In the only post-Granston appellate precedent so far, Chang v. Children’s Advocacy Center, 938 F.3d 384 (3d Cir. 2019), the court affirmed a government-initiated dismissal of an FCA case, without either a hearing, or even an opinion, from the district court. While the relator had a right to a hearing under §3730(c)(2)(A), he never requested one, waiving that right. Id. at 387-88. Chang declined to opt for one side or another in the Sequoia/Swift debate, but concluded that, even under the less deferential standard, the relator failed to demonstrate that the government’s recitation of a desire to reduce “litigation costs” was not “arbitrary or capricious.” Id. at 389. Chang is only the appellate tip of the iceberg. The government has blown out of the water several ill-conceived FCA actions in Third Circuit district courts.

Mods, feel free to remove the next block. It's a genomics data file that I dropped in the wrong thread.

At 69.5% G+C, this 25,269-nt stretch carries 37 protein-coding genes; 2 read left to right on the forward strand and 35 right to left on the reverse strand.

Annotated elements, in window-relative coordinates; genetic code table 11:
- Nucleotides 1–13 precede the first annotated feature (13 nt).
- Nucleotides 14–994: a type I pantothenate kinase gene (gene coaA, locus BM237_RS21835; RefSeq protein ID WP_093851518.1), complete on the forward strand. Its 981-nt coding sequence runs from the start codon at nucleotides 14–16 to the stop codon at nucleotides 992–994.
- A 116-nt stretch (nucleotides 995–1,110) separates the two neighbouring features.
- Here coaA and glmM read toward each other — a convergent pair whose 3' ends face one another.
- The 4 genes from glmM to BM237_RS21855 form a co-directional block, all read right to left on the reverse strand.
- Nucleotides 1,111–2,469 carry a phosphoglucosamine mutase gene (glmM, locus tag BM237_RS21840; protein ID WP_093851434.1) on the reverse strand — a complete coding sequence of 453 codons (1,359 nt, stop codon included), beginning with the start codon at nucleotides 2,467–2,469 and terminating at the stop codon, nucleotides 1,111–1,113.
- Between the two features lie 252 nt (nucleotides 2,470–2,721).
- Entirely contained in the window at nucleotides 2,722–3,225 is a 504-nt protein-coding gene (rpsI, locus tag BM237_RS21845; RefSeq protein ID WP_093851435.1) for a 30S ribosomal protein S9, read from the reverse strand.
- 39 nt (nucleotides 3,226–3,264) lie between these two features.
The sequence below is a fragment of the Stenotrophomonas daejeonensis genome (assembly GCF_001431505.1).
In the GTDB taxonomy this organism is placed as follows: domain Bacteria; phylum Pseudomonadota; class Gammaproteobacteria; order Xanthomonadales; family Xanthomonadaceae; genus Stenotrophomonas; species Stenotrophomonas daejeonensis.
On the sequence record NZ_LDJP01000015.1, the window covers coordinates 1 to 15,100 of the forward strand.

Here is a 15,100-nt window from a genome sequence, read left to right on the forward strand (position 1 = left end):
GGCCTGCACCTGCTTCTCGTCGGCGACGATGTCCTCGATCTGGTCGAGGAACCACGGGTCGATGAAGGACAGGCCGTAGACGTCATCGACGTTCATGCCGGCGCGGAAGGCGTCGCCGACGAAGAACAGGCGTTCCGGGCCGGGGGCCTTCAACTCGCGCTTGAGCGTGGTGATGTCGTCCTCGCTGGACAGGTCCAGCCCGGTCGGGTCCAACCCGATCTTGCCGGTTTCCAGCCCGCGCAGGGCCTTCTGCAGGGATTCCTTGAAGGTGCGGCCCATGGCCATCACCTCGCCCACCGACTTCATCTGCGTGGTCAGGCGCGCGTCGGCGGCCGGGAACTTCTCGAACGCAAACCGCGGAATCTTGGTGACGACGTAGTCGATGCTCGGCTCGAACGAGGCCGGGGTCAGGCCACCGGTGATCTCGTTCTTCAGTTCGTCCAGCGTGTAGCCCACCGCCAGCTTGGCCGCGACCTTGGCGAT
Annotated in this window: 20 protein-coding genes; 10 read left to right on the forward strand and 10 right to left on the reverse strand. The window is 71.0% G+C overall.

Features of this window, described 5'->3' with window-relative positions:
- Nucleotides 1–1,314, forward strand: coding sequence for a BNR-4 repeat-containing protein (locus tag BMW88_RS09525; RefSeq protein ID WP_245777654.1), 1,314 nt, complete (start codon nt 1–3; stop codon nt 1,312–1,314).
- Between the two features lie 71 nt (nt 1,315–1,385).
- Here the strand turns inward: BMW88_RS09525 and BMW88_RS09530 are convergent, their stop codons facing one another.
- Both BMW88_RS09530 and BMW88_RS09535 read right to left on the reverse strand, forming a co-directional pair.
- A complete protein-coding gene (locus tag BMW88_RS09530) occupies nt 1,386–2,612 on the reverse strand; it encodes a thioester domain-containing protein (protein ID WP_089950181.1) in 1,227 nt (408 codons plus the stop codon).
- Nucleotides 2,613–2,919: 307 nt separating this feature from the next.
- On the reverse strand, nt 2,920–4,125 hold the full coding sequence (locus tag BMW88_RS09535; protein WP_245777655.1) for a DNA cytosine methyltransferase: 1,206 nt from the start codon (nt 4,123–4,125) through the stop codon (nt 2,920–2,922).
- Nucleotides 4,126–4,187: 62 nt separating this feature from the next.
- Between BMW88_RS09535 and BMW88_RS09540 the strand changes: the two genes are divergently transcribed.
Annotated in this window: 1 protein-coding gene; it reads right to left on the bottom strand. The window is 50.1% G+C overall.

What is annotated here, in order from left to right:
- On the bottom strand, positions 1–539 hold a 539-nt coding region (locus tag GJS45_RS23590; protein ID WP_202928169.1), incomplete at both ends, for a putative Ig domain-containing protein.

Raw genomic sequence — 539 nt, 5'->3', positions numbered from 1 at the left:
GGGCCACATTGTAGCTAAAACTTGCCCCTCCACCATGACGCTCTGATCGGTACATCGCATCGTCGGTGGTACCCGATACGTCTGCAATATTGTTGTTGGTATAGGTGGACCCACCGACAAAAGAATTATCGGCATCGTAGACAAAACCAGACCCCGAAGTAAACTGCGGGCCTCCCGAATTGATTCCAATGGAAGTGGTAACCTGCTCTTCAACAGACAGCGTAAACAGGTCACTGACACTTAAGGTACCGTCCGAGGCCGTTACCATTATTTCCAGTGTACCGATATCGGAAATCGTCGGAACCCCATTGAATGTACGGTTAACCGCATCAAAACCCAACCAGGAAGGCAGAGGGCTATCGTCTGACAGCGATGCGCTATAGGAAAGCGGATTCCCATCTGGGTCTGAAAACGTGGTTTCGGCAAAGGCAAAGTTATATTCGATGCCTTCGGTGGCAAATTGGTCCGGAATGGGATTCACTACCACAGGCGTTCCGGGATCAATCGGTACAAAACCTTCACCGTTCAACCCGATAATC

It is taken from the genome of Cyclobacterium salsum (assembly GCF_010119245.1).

Following Chang, the court in United States ex rel. NHCA-TEV, LLC v. Teva Pharmaceutical Products Ltd., held:
The Government’s interest in avoiding potentially burdensome or unnecessary litigation costs is legitimate even when a relator’s claims appear meritorious. . . . [C]ourts have similarly accepted the Government’s putative policy interests in patient care and enforcement prerogatives as valid government purposes.
2019 WL 6327207, at *3 (E.D. Pa. Nov. 26, 2019) (citations omitted). Further, “the FCA does not require the government to ‘fully investigate’ an alleged FCA violation before moving to dismiss.” Id. at *6 (citation and quotation marks omitted).